From the World Heritage Inscription:
There are around 48 Buddhist monuments in the Horyu-ji area, in Nara Prefecture. Several date from the late 7th or early 8th century, making them some of the oldest surviving wooden buildings in the world. These masterpieces of wooden architecture are important not only for the history of art, since they illustrate the adaptation of Chinese Buddhist architecture and layout to Japanese culture, but also for the history of religion, since their construction coincided with the introduction of Buddhism to Japan from China by way of the Korean peninsula.
If you are in Kyoto and making a day trip to Nara, make sure to stop in Horyu-ji on the way. Horyu-ji is only a 20 min train ride from Nara, but is the often overlooked by tourists. The main temple is walking distance from the train station and the route to the temple has plenty of signs.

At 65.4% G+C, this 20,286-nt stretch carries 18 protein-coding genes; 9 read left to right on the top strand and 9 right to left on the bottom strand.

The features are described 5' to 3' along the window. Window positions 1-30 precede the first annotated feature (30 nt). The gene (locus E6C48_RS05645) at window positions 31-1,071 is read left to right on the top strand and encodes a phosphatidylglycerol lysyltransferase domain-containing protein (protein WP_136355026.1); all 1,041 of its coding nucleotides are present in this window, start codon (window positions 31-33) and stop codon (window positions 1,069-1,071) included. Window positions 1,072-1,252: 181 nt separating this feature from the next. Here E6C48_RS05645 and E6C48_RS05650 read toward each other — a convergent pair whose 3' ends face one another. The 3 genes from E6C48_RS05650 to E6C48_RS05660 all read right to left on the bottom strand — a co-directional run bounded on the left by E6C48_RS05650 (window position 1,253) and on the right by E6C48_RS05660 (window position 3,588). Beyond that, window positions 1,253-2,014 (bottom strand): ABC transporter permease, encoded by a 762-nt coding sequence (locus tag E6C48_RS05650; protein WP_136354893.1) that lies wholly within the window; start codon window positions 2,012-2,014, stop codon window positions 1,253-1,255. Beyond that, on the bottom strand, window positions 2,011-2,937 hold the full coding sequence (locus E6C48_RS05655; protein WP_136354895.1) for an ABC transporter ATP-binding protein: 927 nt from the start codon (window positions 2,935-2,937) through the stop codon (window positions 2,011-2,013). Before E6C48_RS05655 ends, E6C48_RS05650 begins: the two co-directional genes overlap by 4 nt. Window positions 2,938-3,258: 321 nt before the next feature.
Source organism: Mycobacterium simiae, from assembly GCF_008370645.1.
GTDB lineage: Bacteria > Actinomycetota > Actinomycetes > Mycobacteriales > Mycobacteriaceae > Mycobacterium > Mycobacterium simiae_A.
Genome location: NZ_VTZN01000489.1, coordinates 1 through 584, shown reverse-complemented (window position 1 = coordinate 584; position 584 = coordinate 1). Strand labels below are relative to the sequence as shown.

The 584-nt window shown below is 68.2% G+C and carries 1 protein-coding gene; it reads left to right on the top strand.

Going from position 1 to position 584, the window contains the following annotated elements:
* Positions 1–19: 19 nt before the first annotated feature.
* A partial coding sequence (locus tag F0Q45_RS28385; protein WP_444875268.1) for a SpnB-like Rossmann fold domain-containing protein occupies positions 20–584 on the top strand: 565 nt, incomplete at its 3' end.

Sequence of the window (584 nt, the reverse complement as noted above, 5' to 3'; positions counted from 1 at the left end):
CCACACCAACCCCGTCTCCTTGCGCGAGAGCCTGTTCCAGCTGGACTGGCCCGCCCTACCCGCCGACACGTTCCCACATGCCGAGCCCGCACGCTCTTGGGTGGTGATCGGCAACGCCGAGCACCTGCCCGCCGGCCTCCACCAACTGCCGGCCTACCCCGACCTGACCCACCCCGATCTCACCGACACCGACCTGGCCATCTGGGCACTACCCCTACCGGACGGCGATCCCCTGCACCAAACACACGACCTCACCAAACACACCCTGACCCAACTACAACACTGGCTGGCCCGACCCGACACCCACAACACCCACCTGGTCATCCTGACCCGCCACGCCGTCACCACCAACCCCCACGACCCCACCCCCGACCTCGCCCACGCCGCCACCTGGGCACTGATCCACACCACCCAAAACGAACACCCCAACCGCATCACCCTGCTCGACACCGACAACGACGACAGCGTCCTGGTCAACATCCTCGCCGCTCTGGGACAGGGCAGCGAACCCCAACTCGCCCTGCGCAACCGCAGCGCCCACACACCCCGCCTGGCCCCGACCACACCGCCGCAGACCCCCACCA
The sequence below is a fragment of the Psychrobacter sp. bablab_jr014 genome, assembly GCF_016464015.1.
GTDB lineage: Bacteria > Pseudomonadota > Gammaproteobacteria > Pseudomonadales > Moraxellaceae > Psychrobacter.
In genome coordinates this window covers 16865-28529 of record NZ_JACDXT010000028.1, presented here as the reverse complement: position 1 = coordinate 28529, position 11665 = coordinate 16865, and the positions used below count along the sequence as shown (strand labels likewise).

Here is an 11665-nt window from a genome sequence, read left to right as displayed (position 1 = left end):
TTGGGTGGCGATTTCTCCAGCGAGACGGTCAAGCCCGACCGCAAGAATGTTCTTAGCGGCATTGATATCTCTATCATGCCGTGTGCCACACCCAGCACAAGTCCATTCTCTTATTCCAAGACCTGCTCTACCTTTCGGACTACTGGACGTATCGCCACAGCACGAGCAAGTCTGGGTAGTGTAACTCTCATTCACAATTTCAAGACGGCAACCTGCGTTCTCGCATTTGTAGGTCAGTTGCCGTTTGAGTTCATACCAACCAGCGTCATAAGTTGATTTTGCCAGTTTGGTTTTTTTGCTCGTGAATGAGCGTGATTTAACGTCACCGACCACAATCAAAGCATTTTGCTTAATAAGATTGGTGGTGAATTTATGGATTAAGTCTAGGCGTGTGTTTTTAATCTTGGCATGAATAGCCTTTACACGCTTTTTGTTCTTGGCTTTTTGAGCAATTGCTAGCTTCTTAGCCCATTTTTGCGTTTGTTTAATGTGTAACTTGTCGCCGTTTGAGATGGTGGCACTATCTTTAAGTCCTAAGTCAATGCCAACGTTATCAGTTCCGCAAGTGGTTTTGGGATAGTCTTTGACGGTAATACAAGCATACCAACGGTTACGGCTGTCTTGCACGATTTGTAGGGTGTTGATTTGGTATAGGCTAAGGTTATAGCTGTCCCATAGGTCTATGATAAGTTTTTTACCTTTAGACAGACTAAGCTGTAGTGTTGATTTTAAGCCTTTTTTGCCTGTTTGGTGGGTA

The wooden buildings in Horyu-ji are the oldest wooden buildings in the world. Achieving this feat is really more a matter of luck than anything else. Most wooden buildings over time fall to lightening or cooking fires. The main palace in the Forbidden City in Beijing has been rebuilt several times as have most of the significant buildings in Kyoto and Nara. The buildings of Horyu-ji are believed to also not be original buildings, but having survived from the 8th century, are still the oldest on Earth.
View my complete list of UNESCO World Heritage sites.